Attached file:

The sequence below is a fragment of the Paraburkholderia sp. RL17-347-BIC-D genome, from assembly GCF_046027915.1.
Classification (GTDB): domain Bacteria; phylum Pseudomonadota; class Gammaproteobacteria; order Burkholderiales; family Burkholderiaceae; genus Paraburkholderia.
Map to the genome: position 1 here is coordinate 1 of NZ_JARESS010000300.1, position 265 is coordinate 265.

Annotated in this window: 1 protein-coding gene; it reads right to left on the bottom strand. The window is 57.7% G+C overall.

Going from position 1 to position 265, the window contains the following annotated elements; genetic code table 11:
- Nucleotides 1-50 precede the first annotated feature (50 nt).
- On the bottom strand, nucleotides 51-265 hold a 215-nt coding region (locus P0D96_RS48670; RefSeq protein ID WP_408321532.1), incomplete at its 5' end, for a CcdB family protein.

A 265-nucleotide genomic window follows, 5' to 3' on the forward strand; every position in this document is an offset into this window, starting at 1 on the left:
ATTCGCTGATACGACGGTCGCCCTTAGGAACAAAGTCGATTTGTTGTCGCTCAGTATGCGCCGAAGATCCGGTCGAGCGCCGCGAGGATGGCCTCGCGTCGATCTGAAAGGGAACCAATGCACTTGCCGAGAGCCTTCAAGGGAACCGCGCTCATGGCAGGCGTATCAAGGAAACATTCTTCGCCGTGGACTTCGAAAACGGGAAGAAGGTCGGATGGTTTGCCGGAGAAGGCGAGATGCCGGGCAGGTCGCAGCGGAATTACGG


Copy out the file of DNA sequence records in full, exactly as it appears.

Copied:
The sequence below is a fragment of the Paraburkholderia sp. RL17-347-BIC-D genome, from assembly GCF_046027915.1.
Classification (GTDB): domain Bacteria; phylum Pseudomonadota; class Gammaproteobacteria; order Burkholderiales; family Burkholderiaceae; genus Paraburkholderia.
Map to the genome: position 1 here is coordinate 1 of NZ_JARESS010000300.1, position 265 is coordinate 265.

Annotated in this window: 1 protein-coding gene; it reads right to left on the bottom strand. The window is 57.7% G+C overall.

Going from position 1 to position 265, the window contains the following annotated elements; genetic code table 11:
- Nucleotides 1-50 precede the first annotated feature (50 nt).
- On the bottom strand, nucleotides 51-265 hold a 215-nt coding region (locus P0D96_RS48670; RefSeq protein ID WP_408321532.1), incomplete at its 5' end, for a CcdB family protein.

A 265-nucleotide genomic window follows, 5' to 3' on the forward strand; every position in this document is an offset into this window, starting at 1 on the left:
ATTCGCTGATACGACGGTCGCCCTTAGGAACAAAGTCGATTTGTTGTCGCTCAGTATGCGCCGAAGATCCGGTCGAGCGCCGCGAGGATGGCCTCGCGTCGATCTGAAAGGGAACCAATGCACTTGCCGAGAGCCTTCAAGGGAACCGCGCTCATGGCAGGCGTATCAAGGAAACATTCTTCGCCGTGGACTTCGAAAACGGGAAGAAGGTCGGATGGTTTGCCGGAGAAGGCGAGATGCCGGGCAGGTCGCAGCGGAATTACGG